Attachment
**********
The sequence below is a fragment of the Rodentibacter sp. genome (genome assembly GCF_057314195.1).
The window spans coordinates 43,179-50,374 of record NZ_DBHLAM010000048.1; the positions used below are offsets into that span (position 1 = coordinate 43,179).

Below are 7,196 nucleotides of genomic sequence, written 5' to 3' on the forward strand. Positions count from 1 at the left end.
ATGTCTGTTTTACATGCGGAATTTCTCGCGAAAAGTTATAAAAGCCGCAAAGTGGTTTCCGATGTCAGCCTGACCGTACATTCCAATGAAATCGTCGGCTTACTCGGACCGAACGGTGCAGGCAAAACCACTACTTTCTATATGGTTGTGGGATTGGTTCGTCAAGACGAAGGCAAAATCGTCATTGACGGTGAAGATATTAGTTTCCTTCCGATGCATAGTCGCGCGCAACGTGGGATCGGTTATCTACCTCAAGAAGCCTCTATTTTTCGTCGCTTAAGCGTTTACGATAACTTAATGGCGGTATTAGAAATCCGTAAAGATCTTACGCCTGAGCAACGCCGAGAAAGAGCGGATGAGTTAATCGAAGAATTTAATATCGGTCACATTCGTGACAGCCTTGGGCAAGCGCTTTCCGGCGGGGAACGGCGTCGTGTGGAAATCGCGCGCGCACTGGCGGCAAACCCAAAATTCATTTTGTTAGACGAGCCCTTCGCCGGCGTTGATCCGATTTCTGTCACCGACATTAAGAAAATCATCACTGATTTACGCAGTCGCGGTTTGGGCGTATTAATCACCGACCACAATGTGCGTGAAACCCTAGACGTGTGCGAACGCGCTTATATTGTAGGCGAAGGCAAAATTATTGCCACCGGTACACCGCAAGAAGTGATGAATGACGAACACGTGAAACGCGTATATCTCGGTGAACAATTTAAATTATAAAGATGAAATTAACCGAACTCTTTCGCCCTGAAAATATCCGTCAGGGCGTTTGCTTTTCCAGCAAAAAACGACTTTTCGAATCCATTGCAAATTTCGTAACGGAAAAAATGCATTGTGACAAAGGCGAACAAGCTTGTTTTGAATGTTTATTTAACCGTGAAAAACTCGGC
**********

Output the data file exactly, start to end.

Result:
The sequence below is a fragment of the Rodentibacter sp. genome (genome assembly GCF_057314195.1).
The window spans coordinates 43,179-50,374 of record NZ_DBHLAM010000048.1; the positions used below are offsets into that span (position 1 = coordinate 43,179).

Below are 7,196 nucleotides of genomic sequence, written 5' to 3' on the forward strand. Positions count from 1 at the left end.
ATGTCTGTTTTACATGCGGAATTTCTCGCGAAAAGTTATAAAAGCCGCAAAGTGGTTTCCGATGTCAGCCTGACCGTACATTCCAATGAAATCGTCGGCTTACTCGGACCGAACGGTGCAGGCAAAACCACTACTTTCTATATGGTTGTGGGATTGGTTCGTCAAGACGAAGGCAAAATCGTCATTGACGGTGAAGATATTAGTTTCCTTCCGATGCATAGTCGCGCGCAACGTGGGATCGGTTATCTACCTCAAGAAGCCTCTATTTTTCGTCGCTTAAGCGTTTACGATAACTTAATGGCGGTATTAGAAATCCGTAAAGATCTTACGCCTGAGCAACGCCGAGAAAGAGCGGATGAGTTAATCGAAGAATTTAATATCGGTCACATTCGTGACAGCCTTGGGCAAGCGCTTTCCGGCGGGGAACGGCGTCGTGTGGAAATCGCGCGCGCACTGGCGGCAAACCCAAAATTCATTTTGTTAGACGAGCCCTTCGCCGGCGTTGATCCGATTTCTGTCACCGACATTAAGAAAATCATCACTGATTTACGCAGTCGCGGTTTGGGCGTATTAATCACCGACCACAATGTGCGTGAAACCCTAGACGTGTGCGAACGCGCTTATATTGTAGGCGAAGGCAAAATTATTGCCACCGGTACACCGCAAGAAGTGATGAATGACGAACACGTGAAACGCGTATATCTCGGTGAACAATTTAAATTATAAAGATGAAATTAACCGAACTCTTTCGCCCTGAAAATATCCGTCAGGGCGTTTGCTTTTCCAGCAAAAAACGACTTTTCGAATCCATTGCAAATTTCGTAACGGAAAAAATGCATTGTGACAAAGGCGAACAAGCTTGTTTTGAATGTTTATTTAACCGTGAAAAACTCGGC